Leaf:Fruit Ratio and Vine Water Status Effects on Grenache Noir (Vitis vinifera L.) Berry Composition: Water, Sugar, Organic Acids and Cations
AbstractSeasonal variation in the water, sugar, organic acid and cation contents of developing grape berries (Vitis vinifera
L. ‘Grenache noir’) under different levels of water supply (with and without deficit irrigation) and leaf:fruit ratios
(18, 10 and five leaves per primary shoot, with one bunch per shoot), were investigated over two successive years in
Mediterranean conditions (South of France). Fourteen shoots per vine were left for each leaf:fruit ratio level, and
each vine was considered as having homogeneous primary shoots. The growth rate of the berries was increased with
irrigation. Total dry matter content of the berry was not affected by leaf:fruit ratios, but the sugar loading decreased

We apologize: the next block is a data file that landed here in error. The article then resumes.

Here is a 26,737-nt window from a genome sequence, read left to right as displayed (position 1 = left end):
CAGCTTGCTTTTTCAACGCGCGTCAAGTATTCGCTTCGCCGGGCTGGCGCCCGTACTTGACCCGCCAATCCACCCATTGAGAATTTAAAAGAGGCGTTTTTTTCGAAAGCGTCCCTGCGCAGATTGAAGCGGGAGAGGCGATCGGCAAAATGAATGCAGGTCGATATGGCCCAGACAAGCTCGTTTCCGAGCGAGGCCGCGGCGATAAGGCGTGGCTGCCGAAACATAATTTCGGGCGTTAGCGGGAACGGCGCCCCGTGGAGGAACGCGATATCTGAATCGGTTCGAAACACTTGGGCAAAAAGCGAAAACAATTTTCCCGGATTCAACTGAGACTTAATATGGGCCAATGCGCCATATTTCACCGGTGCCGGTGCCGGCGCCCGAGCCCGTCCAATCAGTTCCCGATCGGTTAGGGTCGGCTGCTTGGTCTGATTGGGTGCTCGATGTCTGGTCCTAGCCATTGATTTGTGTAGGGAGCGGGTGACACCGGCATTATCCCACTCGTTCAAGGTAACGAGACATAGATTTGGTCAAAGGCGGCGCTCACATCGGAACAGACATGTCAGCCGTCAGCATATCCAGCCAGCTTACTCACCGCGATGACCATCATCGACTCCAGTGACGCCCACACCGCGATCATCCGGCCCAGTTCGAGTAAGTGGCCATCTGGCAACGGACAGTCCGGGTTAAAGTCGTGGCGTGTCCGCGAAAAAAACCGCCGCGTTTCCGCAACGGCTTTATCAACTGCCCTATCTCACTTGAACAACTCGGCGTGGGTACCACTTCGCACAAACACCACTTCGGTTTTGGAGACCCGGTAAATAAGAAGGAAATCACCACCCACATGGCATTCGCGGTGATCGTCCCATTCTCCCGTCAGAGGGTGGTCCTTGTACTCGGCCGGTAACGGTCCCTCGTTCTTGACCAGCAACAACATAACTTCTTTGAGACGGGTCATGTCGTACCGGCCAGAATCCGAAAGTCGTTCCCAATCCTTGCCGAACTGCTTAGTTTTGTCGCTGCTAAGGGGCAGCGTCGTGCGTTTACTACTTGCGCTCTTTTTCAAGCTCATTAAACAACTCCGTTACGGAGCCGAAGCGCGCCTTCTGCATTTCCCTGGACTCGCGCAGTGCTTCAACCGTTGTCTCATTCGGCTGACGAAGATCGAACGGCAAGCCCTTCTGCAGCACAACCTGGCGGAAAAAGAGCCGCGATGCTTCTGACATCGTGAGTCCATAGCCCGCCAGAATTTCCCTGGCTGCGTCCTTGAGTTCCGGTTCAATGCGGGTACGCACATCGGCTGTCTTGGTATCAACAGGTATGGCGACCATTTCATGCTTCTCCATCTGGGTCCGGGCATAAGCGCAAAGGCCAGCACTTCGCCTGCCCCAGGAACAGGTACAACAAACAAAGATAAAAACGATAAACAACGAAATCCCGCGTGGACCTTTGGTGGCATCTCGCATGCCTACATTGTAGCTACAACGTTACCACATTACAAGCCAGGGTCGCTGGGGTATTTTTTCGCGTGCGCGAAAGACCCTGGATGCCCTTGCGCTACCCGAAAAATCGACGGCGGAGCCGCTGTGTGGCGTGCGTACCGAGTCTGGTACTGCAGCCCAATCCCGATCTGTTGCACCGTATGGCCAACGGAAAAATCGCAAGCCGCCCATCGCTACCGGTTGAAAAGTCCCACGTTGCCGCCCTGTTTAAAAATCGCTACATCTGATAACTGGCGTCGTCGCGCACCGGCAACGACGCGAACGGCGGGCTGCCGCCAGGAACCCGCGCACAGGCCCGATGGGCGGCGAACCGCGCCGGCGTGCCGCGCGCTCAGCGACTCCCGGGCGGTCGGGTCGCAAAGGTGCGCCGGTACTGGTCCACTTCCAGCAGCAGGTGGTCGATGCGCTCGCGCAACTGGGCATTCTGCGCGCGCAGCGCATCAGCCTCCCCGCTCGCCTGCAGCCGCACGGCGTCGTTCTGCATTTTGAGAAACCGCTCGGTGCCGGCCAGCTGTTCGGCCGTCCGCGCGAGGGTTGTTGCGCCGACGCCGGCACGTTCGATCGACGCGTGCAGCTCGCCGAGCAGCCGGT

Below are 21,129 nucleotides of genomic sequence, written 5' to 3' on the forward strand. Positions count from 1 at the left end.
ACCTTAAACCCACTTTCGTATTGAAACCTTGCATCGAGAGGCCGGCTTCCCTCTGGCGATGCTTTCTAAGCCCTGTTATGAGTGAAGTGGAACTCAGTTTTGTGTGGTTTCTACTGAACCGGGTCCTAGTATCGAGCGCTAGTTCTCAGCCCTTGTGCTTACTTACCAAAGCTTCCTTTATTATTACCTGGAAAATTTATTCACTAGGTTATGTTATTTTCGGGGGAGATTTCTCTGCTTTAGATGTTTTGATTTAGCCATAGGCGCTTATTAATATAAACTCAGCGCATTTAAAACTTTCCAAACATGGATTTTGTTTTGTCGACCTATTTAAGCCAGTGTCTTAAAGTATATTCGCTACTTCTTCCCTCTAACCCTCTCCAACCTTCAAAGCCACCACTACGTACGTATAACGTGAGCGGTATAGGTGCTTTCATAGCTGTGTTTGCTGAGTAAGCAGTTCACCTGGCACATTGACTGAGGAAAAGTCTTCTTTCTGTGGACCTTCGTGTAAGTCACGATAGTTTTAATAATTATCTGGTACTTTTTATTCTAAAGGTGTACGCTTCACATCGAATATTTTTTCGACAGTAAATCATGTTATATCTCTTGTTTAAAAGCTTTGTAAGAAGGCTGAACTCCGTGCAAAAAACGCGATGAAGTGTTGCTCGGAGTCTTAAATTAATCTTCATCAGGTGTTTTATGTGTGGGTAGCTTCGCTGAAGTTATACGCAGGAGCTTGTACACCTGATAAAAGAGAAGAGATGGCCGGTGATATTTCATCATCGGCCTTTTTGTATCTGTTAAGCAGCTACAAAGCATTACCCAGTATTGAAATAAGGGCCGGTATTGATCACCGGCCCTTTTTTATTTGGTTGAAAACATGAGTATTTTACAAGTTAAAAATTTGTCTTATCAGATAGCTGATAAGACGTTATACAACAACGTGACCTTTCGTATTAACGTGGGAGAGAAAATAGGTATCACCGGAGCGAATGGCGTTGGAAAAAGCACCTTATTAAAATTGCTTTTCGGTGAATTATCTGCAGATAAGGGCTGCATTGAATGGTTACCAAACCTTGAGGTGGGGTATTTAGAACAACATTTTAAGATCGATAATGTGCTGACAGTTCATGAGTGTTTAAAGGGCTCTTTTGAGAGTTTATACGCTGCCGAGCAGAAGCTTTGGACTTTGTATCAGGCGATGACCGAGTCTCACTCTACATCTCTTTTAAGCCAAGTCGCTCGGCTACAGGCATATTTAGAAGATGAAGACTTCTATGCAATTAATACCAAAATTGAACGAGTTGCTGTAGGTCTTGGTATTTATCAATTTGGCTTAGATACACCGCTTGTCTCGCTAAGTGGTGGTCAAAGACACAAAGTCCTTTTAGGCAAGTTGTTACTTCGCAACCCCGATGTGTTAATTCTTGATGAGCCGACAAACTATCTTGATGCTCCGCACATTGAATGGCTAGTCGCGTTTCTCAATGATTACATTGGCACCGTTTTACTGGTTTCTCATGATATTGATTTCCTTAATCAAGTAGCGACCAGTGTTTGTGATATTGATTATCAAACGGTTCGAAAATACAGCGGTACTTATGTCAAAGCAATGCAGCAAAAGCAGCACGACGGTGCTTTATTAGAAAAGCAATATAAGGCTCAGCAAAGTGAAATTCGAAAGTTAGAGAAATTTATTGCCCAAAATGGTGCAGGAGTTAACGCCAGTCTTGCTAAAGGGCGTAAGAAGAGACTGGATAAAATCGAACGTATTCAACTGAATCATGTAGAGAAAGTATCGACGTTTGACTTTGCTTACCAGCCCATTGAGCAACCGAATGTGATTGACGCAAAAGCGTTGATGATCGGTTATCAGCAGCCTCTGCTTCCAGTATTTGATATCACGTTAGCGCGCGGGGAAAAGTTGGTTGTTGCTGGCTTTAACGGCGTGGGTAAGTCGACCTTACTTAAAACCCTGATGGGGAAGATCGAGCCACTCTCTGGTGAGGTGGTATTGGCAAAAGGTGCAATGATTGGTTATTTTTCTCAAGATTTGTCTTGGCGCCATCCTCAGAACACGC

during berry development with a lower leaf:fruit ratio (five leaves per bunch). Treatments had little effect on organic
acid contents and pH. Berry cation accumulation depended on vine water status and not on the total leaf area of
the vine. Under irrigated conditions, calcium continued to accumulate in the berries after véraison. This confirms a
partial functioning of the berry xylem during the post-véraison period. The seasonal variation in berry composition
was less dependent on the leaf:fruit ratio than on the water status of the vine (mainly cations and sugar). This study
provides evidence for the importance of plant water status effects on berry composition, irrespective of the leaf:fruit
ratio. Vine water status is a major regulating factor for source-sink relationships.
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